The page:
In Part 2 of Surveying the Future, we meet three female surveyors who share their experiences of working in a male-dominated industry.
Employer: Vail Williams
Role: Planner Part 1
My passion for construction and the built environment was sparked at a really young age as the result of frequent visits to a local museum.
On a typical day I will be working with architects, archaeologists and local council planning departments in order to plan and deliver a functioning building.
My own experience of the industry so far has been a really positive one, and
while I’ve always been aware that I work in a largely male-dominated industry, I’ve never felt intimidated by it or seen it as a barrier to my own progression.
It would be great to see more young women coming into the industry. One of the main challenges as I see it is that as an industry we need to do more to attract diverse talent – particularly when it comes to young female recruits. I really believe that, by increasing collaboration with schools, we can influence and inspire more young women to join the industry and show them that a successful career within it is theirs for the taking.
In years to come, I believe I can attain a more senior role within my organisation – there really is nothing stopping me as long as I continue to work hard and prove my worth.
Sarah Jones MRICS
Role: Senior building surveyor
I’m currently a senior building surveyor and I really love the diversity of the role and the challenges it throws at me on a daily basis. On any given day, I can be found on site co-ordinating such tasks as the helicopter airlift of vital building materials and equipment.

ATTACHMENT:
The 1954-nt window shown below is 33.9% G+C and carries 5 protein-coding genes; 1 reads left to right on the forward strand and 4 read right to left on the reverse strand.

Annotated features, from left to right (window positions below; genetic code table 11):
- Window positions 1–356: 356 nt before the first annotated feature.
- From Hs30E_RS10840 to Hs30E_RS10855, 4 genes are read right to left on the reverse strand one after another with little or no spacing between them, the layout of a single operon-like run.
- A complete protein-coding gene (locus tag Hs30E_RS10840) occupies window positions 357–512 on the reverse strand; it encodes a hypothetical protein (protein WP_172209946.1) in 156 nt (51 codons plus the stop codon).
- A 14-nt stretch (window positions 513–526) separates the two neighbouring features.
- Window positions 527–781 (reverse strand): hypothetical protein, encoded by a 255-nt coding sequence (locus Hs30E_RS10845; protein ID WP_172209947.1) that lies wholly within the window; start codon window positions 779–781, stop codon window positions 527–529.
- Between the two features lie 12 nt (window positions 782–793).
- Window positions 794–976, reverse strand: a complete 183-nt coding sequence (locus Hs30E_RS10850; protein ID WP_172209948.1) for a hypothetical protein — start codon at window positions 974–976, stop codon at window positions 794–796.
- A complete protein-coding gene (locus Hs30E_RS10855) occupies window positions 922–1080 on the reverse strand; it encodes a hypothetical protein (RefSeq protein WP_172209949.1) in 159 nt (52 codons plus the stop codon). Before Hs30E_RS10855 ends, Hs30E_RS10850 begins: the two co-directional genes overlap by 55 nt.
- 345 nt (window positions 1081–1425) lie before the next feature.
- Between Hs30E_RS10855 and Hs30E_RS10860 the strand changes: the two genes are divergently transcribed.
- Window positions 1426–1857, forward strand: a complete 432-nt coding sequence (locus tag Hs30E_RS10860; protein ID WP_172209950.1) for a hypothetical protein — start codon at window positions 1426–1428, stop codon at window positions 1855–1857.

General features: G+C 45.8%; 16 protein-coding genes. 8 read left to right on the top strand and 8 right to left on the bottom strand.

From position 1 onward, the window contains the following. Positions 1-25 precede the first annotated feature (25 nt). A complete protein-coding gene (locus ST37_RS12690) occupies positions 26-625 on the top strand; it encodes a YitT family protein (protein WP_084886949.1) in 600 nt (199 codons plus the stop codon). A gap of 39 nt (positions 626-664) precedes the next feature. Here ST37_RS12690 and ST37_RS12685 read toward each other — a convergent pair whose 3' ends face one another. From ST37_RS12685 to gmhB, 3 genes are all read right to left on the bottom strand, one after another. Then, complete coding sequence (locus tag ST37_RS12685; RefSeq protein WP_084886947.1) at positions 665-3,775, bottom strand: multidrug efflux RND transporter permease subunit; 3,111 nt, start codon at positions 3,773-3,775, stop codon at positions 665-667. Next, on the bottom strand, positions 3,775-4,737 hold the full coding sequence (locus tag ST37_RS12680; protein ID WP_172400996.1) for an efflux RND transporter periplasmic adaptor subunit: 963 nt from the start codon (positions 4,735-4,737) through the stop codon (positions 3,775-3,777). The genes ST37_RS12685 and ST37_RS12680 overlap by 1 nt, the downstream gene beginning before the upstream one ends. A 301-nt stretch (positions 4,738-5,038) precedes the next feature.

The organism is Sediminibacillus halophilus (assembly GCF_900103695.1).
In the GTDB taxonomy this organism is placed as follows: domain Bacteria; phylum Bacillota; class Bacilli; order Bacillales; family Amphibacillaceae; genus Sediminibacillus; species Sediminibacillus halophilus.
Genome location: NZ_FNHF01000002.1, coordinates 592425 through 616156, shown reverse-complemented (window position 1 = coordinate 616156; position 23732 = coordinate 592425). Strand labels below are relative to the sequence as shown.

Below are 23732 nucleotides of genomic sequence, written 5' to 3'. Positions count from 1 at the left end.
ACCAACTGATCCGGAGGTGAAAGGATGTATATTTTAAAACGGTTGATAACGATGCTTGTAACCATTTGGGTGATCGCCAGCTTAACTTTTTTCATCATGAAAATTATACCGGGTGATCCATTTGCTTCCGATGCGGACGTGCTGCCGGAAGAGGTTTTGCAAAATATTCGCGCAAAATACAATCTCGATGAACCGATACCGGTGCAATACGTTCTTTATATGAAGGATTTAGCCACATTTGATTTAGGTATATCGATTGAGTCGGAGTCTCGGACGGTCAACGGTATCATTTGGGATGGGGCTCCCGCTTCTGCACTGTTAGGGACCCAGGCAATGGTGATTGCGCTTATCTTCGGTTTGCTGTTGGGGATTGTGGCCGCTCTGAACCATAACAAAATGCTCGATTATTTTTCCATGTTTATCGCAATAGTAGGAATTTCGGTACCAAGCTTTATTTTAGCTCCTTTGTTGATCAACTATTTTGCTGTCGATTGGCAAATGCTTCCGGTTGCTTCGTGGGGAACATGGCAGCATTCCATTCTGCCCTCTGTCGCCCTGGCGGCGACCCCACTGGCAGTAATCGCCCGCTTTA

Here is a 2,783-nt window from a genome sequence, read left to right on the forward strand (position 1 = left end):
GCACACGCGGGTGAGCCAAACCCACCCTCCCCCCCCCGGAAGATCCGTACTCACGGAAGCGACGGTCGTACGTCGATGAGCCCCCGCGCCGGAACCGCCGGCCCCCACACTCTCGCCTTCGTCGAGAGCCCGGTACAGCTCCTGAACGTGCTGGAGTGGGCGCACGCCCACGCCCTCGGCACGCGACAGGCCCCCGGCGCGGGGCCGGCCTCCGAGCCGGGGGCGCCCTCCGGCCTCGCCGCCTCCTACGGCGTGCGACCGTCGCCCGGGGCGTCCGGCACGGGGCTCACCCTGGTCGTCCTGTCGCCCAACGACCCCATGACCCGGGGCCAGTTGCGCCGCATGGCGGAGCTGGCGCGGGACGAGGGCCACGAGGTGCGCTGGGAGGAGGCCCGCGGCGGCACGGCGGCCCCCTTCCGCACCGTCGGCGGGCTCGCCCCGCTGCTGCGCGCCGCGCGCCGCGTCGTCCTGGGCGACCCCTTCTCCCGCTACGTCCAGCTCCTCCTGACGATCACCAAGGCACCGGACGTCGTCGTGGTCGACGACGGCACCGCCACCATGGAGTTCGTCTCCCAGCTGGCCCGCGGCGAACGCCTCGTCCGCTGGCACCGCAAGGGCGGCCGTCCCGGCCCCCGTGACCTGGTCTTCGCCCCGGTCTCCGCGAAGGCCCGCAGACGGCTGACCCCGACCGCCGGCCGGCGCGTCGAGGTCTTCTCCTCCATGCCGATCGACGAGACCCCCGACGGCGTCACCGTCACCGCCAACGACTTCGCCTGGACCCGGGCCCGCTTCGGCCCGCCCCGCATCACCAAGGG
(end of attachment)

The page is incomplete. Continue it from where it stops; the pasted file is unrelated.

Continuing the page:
Working in the construction industry wasn’t in my mind when I started my career. Looking back at careers advice, the construction industry was never even presented to me as an option. I do think the construction industry has moved on in recent years in its attempt to attract not only women, but people from diverse backgrounds. However, I feel there is more work to do.
Changing outside perceptions is also crucial. From talking to many young women, it is clear lots are put off because they feel the industry is male dominated, based in on-site manual labour. This is not the case, and can be remedied by supplying young people with more information when they start thinking about their future career path.
I don’t think compulsory boardroom quotas are the way forward. All the women I know in senior positions
have got to where they
are because of their hard work – not because
they are needed to
fill a quota.
Sue Lees MRICS
Employer: Jaguar Land Rover
Role: Surveyor based in corporate asset management
In my 27 years at Jaguar Land Rover I’ve worked in a variety of departments and in a number of diverse roles.
I enjoy my current role in the property department so much that, following qualifying as an associate surveyor in 2012, I’m working towards becoming Chartered within the next two years.
As part of my role, I deal with all of Jaguar Land Rover’s property transactions and acquisitions. I did have some preconceptions about the property industry being male dominated, but I tend not to dwell on the fact that as a female I’m in the minority. In fact, I think it drives many women to exceed what is expected of them – thus giving them a great range of skills and knowledge.
I strongly believe that women don’t want to be given special treatment. However, our industry needs to market itself better in respect to the people it’s targeting. Young women looking to gain a foothold on the career ladder need to have their perceptions of our industry changed. Perhaps there should be greater focus on promoting the sector within the educational framework so that, for future generations, construction is seen as a gender-neutral industry.
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